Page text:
Behold the evil villain, inflation, stomping down the street chasing after your wallet. You can run from him — but you surely can’t hide.
That was what the message that the latest Consumer Price Index report, released Wednesday, conveyed to millions of Americans.
The index rose by 0.9% in October — pushing the pace of inflation over the past year to 6.2% — a 31-year record high.
Aside from airplane fares and alcoholic beverages, which fell by 0.7% and 0.2%, respectively, just about every other category the Bureau of Labor Statistics tracks in the CPI report either saw price increases or didn’t change from September.
The biggest price increases Americans saw last month stemmed from fuel oil, tickets to sporting events and motor fuel, which cost 12.3%, 8.3% and 6.1% more, respectively.
Here’s what moved CPI last month
Transportation — which includes new and used vehicles — rose by 2.4% last month, but contributed to more than 40% of the overall CPI gain.
The overarching energy index — which includes fuel oil and motor fuel — rose by 4.8% last month, contributing nearly 40% to the overall increase in CPI.
In October, the shelter index rose by 0.5% — accounting for nearly one-fifth of the overall increase.
More specifically, owners’ equivalent rent — the amount homeowners would receive from renting their home — rose by 0.4%, after rising by the same amount in September. And rents of primary residences rose by 0.4% after rising by 0.5% in September — making it the largest back-to-back gain since 1987.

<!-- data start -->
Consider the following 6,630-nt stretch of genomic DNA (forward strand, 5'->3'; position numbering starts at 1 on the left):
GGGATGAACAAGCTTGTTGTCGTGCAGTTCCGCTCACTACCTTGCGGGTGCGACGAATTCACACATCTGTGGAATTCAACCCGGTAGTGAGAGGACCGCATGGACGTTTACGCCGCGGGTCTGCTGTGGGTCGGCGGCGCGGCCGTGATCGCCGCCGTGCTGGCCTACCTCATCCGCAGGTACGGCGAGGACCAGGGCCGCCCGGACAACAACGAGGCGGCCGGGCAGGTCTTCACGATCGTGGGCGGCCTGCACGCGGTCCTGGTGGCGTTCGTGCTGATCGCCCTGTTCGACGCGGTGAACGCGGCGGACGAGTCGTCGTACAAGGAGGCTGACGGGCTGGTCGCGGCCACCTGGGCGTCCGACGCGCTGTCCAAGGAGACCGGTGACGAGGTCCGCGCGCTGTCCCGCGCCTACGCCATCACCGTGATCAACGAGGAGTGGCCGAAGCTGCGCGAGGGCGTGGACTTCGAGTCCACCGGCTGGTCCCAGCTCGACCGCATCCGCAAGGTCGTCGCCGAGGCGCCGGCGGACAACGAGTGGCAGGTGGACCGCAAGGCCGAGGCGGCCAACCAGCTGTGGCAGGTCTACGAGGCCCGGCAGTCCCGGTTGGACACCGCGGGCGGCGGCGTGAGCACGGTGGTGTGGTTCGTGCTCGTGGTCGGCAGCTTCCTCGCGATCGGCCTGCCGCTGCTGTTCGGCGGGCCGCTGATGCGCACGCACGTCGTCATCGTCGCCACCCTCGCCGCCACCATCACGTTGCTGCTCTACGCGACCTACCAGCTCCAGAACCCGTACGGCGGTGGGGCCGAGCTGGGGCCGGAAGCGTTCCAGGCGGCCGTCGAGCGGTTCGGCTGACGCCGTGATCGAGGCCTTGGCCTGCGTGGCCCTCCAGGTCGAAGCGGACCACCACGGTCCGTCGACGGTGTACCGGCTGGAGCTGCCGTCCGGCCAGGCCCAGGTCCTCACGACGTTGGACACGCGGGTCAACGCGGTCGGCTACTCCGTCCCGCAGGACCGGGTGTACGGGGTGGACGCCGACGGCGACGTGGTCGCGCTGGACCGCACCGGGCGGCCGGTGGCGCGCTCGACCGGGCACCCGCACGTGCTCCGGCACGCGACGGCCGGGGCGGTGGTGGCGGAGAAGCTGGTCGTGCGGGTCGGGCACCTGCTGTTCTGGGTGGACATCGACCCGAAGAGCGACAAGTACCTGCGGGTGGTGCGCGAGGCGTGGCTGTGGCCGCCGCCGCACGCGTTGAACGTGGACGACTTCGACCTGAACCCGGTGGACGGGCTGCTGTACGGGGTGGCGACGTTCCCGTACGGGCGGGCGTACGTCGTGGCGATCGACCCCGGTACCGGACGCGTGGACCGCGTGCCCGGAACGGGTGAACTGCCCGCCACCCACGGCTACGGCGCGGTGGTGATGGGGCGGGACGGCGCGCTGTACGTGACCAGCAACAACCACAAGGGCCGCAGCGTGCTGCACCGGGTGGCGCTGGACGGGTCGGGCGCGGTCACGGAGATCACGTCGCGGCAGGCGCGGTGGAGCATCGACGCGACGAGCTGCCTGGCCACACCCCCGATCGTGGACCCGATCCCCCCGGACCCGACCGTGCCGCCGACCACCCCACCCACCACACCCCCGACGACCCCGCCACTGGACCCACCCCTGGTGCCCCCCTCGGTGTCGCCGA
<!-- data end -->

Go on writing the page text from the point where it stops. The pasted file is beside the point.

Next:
“‘There is increasing evidence that inflationary pressures are broadening out, underlining that inflation will remain elevated for much longer than Fed officials expect.’”
— Andrew Hunter, senior U.S. economist, at Capital Economics
Food prices — which includes foods consumed at home and at restaurants — rose by 0.9% last month, contributing to 14% of the overall CPI increase.
Federal Reserve Chairman Jerome Powell believes that inflation will cool down as the economy continues to recover from the pandemic-induced recession. But Wednesday’s report casts doubts, economists said.
The report demonstrates that “there is increasing evidence that inflationary pressures are broadening out, underlining that inflation will remain elevated for much longer than Fed officials expect,” said Andrew Hunter, senior U.S. economist, at Capital Economics.
Those pressures are coming from labor shortages, supply chain issues and stimulus measures that injected more money into the economy during the pandemic.
The fact that inflation isn’t slowing down is broad-based “should be a concern for Fed policymakers (a sign that higher inflation may be becoming more widely rooted),” said Scott Brown, chief economist at Raymond James Financial.